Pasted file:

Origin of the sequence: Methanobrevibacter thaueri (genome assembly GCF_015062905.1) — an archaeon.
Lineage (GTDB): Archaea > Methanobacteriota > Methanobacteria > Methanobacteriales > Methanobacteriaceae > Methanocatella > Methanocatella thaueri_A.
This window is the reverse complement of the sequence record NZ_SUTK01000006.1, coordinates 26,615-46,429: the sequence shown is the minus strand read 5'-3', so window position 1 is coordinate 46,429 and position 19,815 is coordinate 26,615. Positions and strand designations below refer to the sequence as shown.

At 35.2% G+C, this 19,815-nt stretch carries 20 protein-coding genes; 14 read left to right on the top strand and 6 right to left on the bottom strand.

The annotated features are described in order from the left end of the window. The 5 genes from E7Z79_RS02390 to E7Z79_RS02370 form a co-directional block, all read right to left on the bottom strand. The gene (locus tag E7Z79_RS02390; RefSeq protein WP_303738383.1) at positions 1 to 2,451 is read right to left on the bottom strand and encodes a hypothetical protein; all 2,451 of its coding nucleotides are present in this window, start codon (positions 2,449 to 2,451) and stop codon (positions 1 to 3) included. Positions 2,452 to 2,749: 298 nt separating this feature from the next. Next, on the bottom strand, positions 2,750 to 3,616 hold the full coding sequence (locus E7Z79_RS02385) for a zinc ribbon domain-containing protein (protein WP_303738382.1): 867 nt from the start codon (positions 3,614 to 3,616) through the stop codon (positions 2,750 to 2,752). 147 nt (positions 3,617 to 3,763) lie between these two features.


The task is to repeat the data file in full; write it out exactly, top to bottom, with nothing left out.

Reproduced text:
Origin of the sequence: Methanobrevibacter thaueri (genome assembly GCF_015062905.1) — an archaeon.
Lineage (GTDB): Archaea > Methanobacteriota > Methanobacteria > Methanobacteriales > Methanobacteriaceae > Methanocatella > Methanocatella thaueri_A.
This window is the reverse complement of the sequence record NZ_SUTK01000006.1, coordinates 26,615-46,429: the sequence shown is the minus strand read 5'-3', so window position 1 is coordinate 46,429 and position 19,815 is coordinate 26,615. Positions and strand designations below refer to the sequence as shown.

At 35.2% G+C, this 19,815-nt stretch carries 20 protein-coding genes; 14 read left to right on the top strand and 6 right to left on the bottom strand.

The annotated features are described in order from the left end of the window. The 5 genes from E7Z79_RS02390 to E7Z79_RS02370 form a co-directional block, all read right to left on the bottom strand. The gene (locus tag E7Z79_RS02390; RefSeq protein WP_303738383.1) at positions 1 to 2,451 is read right to left on the bottom strand and encodes a hypothetical protein; all 2,451 of its coding nucleotides are present in this window, start codon (positions 2,449 to 2,451) and stop codon (positions 1 to 3) included. Positions 2,452 to 2,749: 298 nt separating this feature from the next. Next, on the bottom strand, positions 2,750 to 3,616 hold the full coding sequence (locus E7Z79_RS02385) for a zinc ribbon domain-containing protein (protein WP_303738382.1): 867 nt from the start codon (positions 3,614 to 3,616) through the stop codon (positions 2,750 to 2,752). 147 nt (positions 3,617 to 3,763) lie between these two features.